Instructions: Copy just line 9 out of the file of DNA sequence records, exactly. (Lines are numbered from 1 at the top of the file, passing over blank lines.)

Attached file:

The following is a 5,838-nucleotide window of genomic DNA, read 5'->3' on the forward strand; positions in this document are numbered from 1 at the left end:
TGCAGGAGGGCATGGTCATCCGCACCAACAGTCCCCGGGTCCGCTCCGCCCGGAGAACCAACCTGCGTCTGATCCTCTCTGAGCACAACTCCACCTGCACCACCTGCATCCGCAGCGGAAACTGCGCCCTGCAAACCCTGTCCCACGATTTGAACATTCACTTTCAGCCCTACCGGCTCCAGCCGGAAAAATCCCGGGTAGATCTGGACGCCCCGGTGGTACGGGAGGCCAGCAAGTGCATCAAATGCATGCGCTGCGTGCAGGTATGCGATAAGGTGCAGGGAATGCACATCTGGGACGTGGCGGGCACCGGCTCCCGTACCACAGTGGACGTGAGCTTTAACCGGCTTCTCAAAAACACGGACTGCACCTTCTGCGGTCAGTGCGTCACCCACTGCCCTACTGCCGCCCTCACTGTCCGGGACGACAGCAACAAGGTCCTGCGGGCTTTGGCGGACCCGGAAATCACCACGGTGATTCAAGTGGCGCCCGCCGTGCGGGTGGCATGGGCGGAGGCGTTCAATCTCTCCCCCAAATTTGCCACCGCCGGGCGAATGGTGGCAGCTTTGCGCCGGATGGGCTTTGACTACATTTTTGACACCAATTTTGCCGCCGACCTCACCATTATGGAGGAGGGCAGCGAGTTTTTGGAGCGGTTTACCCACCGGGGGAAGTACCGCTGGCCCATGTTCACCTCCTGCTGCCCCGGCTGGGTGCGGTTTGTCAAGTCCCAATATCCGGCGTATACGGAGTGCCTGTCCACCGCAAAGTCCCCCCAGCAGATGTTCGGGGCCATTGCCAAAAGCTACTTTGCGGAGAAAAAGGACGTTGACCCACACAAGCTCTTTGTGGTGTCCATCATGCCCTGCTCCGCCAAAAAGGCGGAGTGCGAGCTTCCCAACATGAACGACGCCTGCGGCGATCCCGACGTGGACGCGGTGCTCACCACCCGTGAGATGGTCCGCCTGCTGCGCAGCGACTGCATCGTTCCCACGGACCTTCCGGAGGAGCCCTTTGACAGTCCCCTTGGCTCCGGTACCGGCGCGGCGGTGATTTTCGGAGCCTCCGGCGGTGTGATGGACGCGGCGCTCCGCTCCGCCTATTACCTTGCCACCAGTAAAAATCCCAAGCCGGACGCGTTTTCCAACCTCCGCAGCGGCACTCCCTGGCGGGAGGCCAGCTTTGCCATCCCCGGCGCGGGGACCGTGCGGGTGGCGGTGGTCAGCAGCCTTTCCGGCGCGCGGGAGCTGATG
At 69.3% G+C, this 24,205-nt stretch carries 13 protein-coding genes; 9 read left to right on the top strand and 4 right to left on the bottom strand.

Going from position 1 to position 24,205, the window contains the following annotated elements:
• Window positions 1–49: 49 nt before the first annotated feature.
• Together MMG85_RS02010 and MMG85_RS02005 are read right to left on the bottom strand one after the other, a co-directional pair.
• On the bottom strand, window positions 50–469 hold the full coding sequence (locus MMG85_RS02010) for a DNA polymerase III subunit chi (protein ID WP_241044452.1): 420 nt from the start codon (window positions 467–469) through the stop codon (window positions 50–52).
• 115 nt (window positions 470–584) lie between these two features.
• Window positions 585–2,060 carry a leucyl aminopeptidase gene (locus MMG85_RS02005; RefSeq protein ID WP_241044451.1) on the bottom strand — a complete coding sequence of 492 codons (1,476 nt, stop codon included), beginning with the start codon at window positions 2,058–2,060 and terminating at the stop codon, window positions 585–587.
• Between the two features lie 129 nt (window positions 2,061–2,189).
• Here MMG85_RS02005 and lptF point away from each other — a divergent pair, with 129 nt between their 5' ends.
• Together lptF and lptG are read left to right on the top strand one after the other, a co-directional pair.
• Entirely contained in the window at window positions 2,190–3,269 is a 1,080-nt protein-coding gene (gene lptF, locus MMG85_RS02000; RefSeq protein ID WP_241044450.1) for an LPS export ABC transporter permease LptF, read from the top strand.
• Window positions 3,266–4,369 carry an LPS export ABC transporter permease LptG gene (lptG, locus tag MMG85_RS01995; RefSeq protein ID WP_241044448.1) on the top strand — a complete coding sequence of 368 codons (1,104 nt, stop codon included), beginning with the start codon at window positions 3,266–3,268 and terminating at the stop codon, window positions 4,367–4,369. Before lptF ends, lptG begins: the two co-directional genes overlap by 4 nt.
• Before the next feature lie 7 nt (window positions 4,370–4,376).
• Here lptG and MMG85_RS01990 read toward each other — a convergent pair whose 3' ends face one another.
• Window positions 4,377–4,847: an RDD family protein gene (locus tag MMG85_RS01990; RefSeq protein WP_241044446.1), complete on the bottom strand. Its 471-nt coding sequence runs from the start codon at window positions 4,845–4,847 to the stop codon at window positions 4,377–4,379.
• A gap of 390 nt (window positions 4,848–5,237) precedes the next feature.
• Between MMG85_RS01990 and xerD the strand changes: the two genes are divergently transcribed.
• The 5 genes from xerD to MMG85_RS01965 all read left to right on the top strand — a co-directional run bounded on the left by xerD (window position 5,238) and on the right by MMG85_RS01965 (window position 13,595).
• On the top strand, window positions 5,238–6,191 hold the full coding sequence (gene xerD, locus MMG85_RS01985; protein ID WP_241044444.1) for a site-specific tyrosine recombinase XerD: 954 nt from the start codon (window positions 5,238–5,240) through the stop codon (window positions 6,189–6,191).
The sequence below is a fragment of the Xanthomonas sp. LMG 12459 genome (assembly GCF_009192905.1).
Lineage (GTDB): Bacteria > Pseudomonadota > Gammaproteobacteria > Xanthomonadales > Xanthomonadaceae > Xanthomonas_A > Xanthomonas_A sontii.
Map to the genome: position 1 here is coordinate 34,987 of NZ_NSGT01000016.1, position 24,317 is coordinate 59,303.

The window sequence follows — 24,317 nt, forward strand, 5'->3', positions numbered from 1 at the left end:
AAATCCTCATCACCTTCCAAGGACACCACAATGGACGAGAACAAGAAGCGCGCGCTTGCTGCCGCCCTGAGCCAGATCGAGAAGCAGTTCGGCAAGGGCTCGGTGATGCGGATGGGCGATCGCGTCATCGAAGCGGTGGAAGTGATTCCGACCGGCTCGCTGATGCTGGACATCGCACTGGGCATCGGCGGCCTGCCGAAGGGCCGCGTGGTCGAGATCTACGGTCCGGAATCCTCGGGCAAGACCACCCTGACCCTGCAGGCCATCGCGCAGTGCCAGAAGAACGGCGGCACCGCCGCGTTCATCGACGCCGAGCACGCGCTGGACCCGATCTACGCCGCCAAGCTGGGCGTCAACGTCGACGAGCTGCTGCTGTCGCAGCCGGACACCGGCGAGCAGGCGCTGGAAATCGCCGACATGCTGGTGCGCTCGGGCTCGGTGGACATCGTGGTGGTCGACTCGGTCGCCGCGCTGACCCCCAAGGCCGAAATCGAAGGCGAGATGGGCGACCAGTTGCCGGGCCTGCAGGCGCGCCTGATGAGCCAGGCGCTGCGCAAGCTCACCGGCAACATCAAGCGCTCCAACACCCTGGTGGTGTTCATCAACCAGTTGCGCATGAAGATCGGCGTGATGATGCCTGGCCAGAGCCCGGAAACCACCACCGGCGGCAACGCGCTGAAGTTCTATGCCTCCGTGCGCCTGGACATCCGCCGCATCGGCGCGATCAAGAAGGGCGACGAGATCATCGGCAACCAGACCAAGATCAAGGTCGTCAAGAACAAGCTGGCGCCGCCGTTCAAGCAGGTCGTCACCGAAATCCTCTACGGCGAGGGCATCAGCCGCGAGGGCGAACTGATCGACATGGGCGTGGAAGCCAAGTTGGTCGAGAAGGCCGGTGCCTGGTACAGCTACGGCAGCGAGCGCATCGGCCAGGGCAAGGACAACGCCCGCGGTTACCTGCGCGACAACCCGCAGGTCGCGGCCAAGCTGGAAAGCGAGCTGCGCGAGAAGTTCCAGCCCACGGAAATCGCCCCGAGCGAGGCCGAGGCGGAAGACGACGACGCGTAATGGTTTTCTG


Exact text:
• Window positions 585–2,060 carry a leucyl aminopeptidase gene (locus MMG85_RS02005; RefSeq protein ID WP_241044451.1) on the bottom strand — a complete coding sequence of 492 codons (1,476 nt, stop codon included), beginning with the start codon at window positions 2,058–2,060 and terminating at the stop codon, window positions 585–587.